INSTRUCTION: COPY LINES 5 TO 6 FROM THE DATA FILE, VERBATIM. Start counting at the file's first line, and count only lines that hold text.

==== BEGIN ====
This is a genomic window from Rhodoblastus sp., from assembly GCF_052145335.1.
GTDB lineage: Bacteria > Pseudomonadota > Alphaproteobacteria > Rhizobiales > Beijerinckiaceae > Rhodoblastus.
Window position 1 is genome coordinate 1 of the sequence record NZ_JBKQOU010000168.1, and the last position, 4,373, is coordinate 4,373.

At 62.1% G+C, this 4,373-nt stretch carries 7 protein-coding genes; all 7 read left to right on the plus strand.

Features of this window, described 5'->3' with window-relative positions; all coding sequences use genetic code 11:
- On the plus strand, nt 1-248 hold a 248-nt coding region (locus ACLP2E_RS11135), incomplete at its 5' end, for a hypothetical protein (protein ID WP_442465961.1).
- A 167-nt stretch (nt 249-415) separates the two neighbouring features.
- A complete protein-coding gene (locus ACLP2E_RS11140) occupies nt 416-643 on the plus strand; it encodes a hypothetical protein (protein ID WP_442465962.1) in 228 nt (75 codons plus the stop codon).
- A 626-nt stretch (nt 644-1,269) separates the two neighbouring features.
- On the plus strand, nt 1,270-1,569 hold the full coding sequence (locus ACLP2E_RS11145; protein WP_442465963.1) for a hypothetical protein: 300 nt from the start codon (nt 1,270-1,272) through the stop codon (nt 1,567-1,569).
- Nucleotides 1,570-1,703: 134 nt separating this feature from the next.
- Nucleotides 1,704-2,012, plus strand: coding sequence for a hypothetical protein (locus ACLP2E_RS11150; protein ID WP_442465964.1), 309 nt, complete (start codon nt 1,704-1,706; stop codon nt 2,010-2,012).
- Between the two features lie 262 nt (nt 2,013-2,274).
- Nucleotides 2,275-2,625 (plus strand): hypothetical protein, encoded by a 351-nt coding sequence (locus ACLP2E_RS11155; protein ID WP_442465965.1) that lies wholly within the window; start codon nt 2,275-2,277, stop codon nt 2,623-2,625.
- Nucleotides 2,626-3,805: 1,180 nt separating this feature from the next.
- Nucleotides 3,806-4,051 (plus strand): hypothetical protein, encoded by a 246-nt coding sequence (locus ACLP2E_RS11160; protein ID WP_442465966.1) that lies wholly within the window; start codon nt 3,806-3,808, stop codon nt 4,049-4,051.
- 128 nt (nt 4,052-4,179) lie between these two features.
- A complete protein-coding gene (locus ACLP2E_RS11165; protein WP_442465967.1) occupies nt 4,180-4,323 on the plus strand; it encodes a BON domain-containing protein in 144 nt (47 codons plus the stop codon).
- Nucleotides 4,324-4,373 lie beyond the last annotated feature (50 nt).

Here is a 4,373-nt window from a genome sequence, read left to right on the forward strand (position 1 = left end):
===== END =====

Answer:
Features of this window, described 5'->3' with window-relative positions; all coding sequences use genetic code 11:
- On the plus strand, nt 1-248 hold a 248-nt coding region (locus ACLP2E_RS11135), incomplete at its 5' end, for a hypothetical protein (protein ID WP_442465961.1).